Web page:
Friendswood City Council narrowly ushers in Avalon development with zone change ordinance

Friendswood City Council meets at City Hall once per month.

Friendswood City Council meets at City Hall once per month.

Friendswood City Council voted to approve a zone change at its May 6 meeting, allowing for the development of Avalon at Friendswood.

While the development would typically fall under the single-family residential guidelines the city has set, the city approved planned unit development zoning for Avalon, as the development does not meet the city’s typical threshold for 90-foot lots. This particular subdivision has caused dissension on the council, as only 7% of homes have the 90-foot lot that the city traditionally requires.

“I don’t understand why we allow single-family residential developments to circumvent the requirement of lot size,” Council Member John Scott said. “For eight years, we have told every developer but one to go away and come back when there is 90-foot lots, including one very recently, and they accommodated our request.”

Avalon at Friendswood is a single-family residential gated community that will build 206 homes in the city with lots ranging from 60 feet to 90 feet. Avalon’s fruition is contingent on the Friendswood Lakes Boulevard construction.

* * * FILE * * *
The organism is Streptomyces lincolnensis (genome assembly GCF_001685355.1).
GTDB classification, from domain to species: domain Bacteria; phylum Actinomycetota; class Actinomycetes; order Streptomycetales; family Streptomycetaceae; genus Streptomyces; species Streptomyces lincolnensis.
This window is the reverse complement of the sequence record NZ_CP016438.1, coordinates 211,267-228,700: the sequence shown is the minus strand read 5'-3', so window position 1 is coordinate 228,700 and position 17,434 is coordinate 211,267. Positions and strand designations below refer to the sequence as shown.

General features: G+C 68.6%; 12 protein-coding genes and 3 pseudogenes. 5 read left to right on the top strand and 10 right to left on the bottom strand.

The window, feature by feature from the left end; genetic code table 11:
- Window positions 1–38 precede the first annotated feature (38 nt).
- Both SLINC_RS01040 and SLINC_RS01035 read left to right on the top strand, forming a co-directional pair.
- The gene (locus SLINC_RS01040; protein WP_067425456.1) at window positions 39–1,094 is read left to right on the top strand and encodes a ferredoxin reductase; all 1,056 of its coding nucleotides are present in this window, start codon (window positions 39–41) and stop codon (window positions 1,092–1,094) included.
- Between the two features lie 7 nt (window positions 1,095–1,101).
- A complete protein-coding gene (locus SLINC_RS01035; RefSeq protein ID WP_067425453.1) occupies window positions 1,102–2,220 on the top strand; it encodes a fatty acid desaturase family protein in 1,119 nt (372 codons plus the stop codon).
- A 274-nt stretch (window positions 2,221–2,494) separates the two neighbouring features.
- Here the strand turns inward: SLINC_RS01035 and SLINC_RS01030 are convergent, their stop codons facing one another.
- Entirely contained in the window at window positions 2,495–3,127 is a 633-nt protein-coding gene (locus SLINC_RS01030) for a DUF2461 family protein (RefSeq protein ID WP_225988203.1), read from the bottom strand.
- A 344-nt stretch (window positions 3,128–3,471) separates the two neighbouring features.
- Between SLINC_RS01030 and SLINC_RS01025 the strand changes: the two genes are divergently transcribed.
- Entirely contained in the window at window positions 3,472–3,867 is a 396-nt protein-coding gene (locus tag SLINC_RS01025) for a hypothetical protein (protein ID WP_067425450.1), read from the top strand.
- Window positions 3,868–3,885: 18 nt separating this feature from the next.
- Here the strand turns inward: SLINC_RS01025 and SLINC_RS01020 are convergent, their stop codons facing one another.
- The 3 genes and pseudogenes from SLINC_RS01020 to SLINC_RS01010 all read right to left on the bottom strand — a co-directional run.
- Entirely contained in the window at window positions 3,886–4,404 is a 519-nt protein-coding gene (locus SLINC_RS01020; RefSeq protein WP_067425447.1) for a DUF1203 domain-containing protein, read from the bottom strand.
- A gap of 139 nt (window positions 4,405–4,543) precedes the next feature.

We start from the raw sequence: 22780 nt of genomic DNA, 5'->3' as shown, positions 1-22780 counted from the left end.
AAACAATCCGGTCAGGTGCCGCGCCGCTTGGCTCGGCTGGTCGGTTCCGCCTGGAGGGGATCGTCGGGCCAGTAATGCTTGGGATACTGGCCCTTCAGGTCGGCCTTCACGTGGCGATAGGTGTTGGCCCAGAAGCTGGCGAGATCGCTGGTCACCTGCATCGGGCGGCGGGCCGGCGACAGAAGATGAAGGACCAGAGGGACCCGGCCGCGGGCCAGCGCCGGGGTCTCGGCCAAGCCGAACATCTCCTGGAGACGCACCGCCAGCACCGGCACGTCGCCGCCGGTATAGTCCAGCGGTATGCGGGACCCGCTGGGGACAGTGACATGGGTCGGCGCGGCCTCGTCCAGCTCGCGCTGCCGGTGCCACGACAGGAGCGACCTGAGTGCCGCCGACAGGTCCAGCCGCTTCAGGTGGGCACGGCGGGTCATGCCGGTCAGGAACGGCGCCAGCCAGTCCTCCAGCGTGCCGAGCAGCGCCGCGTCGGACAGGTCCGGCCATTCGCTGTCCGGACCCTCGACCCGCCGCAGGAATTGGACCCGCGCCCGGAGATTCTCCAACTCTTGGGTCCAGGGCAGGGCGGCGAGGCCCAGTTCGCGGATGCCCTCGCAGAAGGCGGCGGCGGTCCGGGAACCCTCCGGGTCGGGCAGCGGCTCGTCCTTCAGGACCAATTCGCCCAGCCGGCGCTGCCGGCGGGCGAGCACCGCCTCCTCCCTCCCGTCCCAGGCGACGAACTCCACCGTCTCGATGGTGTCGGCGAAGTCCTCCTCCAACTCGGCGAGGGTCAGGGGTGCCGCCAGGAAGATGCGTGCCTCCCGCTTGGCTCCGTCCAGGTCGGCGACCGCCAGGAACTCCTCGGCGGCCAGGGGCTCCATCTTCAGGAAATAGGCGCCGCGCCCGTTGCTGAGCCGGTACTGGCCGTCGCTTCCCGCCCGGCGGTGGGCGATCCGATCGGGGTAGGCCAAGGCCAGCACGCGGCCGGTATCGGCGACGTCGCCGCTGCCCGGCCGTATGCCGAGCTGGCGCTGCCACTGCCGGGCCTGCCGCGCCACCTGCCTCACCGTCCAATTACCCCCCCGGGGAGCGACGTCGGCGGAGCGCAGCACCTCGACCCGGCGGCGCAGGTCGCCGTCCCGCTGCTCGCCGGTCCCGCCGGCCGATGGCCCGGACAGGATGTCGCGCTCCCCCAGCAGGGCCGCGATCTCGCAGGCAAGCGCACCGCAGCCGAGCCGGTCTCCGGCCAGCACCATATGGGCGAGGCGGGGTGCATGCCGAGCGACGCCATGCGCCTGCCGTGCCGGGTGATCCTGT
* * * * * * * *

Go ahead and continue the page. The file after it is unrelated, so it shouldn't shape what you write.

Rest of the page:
The purpose of the 90-foot lots is twofold: to allow privacy for residents and to use the residential space the city has remaining sparingly, Scott said.

Representatives for the Avalon development presented at the April 1 meeting, and they said they could accommodate the 90-foot lot size by taking out some of the amenities the community plans to offer and by increasing the number of homes in the community.

While Council Members Robert Griffon and Carl Gustafson were of the same opinion as Scott, other council members argued the pros of having the Avalon subdivision in the city.

“What I gathered from calling and talking to people was that the ordinance was there to reduce density. So, if I understood this correctly, if they follow just 90-by-130-foot lots and forgot about the lake and forgot about other things, there would actually be more houses than what they are proposing right now,” Council Member Trish Hanks said.

The council voted 4-3 to amend the zoning map for this development with Mayor Mike Foreman and Council Members Hanks, Sally Branson, and Steve Rockey in favor of the decision.
By Haley Morrison
Haley Morrison came to Community Impact Newspaper in 2017 after graduating from Baylor University. She was promoted to editor in February 2019. Haley primarily covers city government.


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